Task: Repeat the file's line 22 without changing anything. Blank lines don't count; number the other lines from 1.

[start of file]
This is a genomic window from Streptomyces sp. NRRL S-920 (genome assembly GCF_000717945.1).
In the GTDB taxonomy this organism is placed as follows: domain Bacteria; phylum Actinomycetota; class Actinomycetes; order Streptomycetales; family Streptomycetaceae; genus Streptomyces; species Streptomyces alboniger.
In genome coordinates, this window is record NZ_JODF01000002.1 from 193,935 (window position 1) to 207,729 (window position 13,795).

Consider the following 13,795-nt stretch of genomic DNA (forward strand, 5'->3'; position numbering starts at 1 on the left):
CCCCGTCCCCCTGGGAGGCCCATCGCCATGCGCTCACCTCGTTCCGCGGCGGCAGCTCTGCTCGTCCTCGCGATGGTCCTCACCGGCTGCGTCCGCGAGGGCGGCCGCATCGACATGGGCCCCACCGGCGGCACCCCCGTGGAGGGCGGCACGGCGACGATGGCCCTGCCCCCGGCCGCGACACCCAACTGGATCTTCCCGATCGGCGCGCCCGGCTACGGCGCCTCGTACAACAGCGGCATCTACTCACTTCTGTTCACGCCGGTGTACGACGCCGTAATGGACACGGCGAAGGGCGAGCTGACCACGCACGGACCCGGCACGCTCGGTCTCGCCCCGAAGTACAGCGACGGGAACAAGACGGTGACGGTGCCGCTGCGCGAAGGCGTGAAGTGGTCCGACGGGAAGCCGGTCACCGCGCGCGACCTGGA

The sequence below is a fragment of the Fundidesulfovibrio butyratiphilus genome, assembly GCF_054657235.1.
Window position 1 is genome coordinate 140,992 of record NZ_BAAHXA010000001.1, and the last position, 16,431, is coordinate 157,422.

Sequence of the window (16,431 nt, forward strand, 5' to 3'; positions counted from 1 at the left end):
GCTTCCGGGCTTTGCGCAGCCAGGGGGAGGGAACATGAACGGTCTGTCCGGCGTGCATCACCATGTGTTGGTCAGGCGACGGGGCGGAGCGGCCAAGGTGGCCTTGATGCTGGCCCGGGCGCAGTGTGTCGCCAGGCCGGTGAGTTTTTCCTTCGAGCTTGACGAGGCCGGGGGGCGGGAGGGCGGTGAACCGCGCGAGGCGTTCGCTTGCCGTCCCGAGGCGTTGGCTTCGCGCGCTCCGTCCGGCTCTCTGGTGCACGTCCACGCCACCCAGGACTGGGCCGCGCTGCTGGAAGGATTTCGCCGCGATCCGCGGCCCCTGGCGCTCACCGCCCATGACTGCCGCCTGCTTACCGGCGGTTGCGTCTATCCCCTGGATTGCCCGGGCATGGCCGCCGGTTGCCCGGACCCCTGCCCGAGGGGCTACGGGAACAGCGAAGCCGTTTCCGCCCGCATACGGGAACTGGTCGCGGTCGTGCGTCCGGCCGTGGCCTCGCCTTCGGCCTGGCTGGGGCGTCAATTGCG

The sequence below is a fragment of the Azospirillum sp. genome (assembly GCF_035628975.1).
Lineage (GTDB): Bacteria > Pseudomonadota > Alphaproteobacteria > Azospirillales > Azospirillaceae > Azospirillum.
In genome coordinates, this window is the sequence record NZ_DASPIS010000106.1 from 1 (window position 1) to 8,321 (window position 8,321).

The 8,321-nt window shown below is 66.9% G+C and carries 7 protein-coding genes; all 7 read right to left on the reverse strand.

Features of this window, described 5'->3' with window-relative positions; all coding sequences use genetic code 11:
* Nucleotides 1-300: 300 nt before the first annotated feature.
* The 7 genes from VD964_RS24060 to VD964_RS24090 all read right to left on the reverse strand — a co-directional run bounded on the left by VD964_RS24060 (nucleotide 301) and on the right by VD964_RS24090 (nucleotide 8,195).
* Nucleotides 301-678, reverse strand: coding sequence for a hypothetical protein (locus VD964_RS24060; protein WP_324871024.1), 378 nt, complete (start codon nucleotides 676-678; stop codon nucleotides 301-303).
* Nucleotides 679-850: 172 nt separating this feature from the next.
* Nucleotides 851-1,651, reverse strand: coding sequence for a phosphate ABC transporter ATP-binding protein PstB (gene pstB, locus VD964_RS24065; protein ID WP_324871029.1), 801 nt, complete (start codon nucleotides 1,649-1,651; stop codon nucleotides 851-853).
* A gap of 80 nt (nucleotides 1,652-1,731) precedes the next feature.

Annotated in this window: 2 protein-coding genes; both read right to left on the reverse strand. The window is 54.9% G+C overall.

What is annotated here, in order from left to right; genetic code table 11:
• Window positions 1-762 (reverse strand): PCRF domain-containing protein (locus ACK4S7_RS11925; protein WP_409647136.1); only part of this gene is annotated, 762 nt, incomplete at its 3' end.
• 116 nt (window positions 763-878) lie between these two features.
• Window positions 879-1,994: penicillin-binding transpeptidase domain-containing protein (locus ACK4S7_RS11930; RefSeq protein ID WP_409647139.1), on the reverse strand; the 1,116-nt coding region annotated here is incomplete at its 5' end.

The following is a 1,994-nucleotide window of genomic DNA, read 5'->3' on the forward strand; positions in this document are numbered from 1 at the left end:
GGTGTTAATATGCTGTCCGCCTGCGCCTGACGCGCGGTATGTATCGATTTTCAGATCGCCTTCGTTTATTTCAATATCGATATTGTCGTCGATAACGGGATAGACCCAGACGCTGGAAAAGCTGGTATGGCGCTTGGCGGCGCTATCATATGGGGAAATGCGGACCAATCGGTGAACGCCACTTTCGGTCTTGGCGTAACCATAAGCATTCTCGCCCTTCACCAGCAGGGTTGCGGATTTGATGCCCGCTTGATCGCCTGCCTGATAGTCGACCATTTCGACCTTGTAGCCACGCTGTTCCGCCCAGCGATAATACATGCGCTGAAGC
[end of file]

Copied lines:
What is annotated here, in order from left to right; genetic code table 11: